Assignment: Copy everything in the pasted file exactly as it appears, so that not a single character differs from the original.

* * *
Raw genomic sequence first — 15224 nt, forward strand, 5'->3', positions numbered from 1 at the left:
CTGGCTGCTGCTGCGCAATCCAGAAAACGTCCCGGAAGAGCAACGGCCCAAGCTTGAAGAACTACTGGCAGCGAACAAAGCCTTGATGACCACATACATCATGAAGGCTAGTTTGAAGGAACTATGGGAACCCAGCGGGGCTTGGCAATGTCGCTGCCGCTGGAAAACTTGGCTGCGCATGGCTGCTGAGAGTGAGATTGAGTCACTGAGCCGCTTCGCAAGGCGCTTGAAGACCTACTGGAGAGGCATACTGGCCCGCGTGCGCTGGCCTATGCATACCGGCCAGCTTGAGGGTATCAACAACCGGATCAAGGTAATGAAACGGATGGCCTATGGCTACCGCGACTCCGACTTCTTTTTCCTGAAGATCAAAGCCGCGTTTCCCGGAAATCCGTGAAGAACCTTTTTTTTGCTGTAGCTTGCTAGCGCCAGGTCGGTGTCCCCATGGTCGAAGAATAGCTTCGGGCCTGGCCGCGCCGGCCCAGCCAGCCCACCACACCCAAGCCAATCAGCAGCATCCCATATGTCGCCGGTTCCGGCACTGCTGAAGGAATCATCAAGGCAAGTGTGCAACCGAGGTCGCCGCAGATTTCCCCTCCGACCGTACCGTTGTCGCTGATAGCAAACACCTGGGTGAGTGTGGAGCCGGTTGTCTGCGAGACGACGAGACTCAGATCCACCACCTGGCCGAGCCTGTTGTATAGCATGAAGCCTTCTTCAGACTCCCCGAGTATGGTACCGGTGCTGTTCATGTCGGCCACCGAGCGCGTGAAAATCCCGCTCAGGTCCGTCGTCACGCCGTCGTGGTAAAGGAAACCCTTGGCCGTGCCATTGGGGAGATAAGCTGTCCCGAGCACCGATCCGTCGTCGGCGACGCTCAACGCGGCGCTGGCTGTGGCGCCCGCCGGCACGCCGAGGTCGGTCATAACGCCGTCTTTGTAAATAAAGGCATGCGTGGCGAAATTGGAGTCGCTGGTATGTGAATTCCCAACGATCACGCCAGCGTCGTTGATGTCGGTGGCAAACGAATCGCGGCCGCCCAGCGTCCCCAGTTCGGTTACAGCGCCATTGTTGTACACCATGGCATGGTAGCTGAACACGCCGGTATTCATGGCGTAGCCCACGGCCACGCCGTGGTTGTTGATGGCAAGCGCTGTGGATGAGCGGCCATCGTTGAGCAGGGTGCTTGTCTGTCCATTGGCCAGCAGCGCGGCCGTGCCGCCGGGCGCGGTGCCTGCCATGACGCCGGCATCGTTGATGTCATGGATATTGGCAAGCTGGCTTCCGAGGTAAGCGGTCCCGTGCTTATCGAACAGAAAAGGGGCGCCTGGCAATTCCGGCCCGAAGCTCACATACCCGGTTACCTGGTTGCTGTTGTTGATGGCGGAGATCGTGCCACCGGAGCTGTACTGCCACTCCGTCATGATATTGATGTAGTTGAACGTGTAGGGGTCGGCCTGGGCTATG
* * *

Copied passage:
Raw genomic sequence first — 15224 nt, forward strand, 5'->3', positions numbered from 1 at the left:
CTGGCTGCTGCTGCGCAATCCAGAAAACGTCCCGGAAGAGCAACGGCCCAAGCTTGAAGAACTACTGGCAGCGAACAAAGCCTTGATGACCACATACATCATGAAGGCTAGTTTGAAGGAACTATGGGAACCCAGCGGGGCTTGGCAATGTCGCTGCCGCTGGAAAACTTGGCTGCGCATGGCTGCTGAGAGTGAGATTGAGTCACTGAGCCGCTTCGCAAGGCGCTTGAAGACCTACTGGAGAGGCATACTGGCCCGCGTGCGCTGGCCTATGCATACCGGCCAGCTTGAGGGTATCAACAACCGGATCAAGGTAATGAAACGGATGGCCTATGGCTACCGCGACTCCGACTTCTTTTTCCTGAAGATCAAAGCCGCGTTTCCCGGAAATCCGTGAAGAACCTTTTTTTTGCTGTAGCTTGCTAGCGCCAGGTCGGTGTCCCCATGGTCGAAGAATAGCTTCGGGCCTGGCCGCGCCGGCCCAGCCAGCCCACCACACCCAAGCCAATCAGCAGCATCCCATATGTCGCCGGTTCCGGCACTGCTGAAGGAATCATCAAGGCAAGTGTGCAACCGAGGTCGCCGCAGATTTCCCCTCCGACCGTACCGTTGTCGCTGATAGCAAACACCTGGGTGAGTGTGGAGCCGGTTGTCTGCGAGACGACGAGACTCAGATCCACCACCTGGCCGAGCCTGTTGTATAGCATGAAGCCTTCTTCAGACTCCCCGAGTATGGTACCGGTGCTGTTCATGTCGGCCACCGAGCGCGTGAAAATCCCGCTCAGGTCCGTCGTCACGCCGTCGTGGTAAAGGAAACCCTTGGCCGTGCCATTGGGGAGATAAGCTGTCCCGAGCACCGATCCGTCGTCGGCGACGCTCAACGCGGCGCTGGCTGTGGCGCCCGCCGGCACGCCGAGGTCGGTCATAACGCCGTCTTTGTAAATAAAGGCATGCGTGGCGAAATTGGAGTCGCTGGTATGTGAATTCCCAACGATCACGCCAGCGTCGTTGATGTCGGTGGCAAACGAATCGCGGCCGCCCAGCGTCCCCAGTTCGGTTACAGCGCCATTGTTGTACACCATGGCATGGTAGCTGAACACGCCGGTATTCATGGCGTAGCCCACGGCCACGCCGTGGTTGTTGATGGCAAGCGCTGTGGATGAGCGGCCATCGTTGAGCAGGGTGCTTGTCTGTCCATTGGCCAGCAGCGCGGCCGTGCCGCCGGGCGCGGTGCCTGCCATGACGCCGGCATCGTTGATGTCATGGATATTGGCAAGCTGGCTTCCGAGGTAAGCGGTCCCGTGCTTATCGAACAGAAAAGGGGCGCCTGGCAATTCCGGCCCGAAGCTCACATACCCGGTTACCTGGTTGCTGTTGTTGATGGCGGAGATCGTGCCACCGGAGCTGTACTGCCACTCCGTCATGATATTGATGTAGTTGAACGTGTAGGGGTCGGCCTGGGCTATG